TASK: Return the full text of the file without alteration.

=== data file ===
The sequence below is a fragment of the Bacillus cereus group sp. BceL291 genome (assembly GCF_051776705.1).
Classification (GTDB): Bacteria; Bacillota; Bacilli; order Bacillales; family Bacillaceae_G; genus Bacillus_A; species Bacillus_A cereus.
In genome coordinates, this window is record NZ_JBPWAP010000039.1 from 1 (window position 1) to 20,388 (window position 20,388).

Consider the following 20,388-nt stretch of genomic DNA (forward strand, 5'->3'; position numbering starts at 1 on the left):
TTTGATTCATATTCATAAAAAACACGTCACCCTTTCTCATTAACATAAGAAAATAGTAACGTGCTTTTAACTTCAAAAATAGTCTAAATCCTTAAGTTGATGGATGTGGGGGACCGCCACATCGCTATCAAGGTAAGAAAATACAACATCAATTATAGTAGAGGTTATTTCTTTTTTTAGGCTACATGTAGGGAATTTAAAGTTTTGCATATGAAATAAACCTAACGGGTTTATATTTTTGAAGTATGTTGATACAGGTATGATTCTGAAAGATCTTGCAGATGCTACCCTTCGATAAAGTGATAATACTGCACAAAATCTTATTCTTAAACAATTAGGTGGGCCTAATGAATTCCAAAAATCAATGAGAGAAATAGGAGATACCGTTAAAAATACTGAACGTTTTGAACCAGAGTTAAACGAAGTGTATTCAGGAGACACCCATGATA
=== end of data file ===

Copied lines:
The sequence below is a fragment of the Bacillus cereus group sp. BceL291 genome (assembly GCF_051776705.1).
Classification (GTDB): Bacteria; Bacillota; Bacilli; order Bacillales; family Bacillaceae_G; genus Bacillus_A; species Bacillus_A cereus.
In genome coordinates, this window is record NZ_JBPWAP010000039.1 from 1 (window position 1) to 20,388 (window position 20,388).

Consider the following 20,388-nt stretch of genomic DNA (forward strand, 5'->3'; position numbering starts at 1 on the left):
TTTGATTCATATTCATAAAAAACACGTCACCCTTTCTCATTAACATAAGAAAATAGTAACGTGCTTTTAACTTCAAAAATAGTCTAAATCCTTAAGTTGATGGATGTGGGGGACCGCCACATCGCTATCAAGGTAAGAAAATACAACATCAATTATAGTAGAGGTTATTTCTTTTTTTAGGCTACATGTAGGGAATTTAAAGTTTTGCATATGAAATAAACCTAACGGGTTTATATTTTTGAAGTATGTTGATACAGGTATGATTCTGAAAGATCTTGCAGATGCTACCCTTCGATAAAGTGATAATACTGCACAAAATCTTATTCTTAAACAATTAGGTGGGCCTAATGAATTCCAAAAATCAATGAGAGAAATAGGAGATACCGTTAAAAATACTGAACGTTTTGAACCAGAGTTAAACGAAGTGTATTCAGGAGACACCCATGATA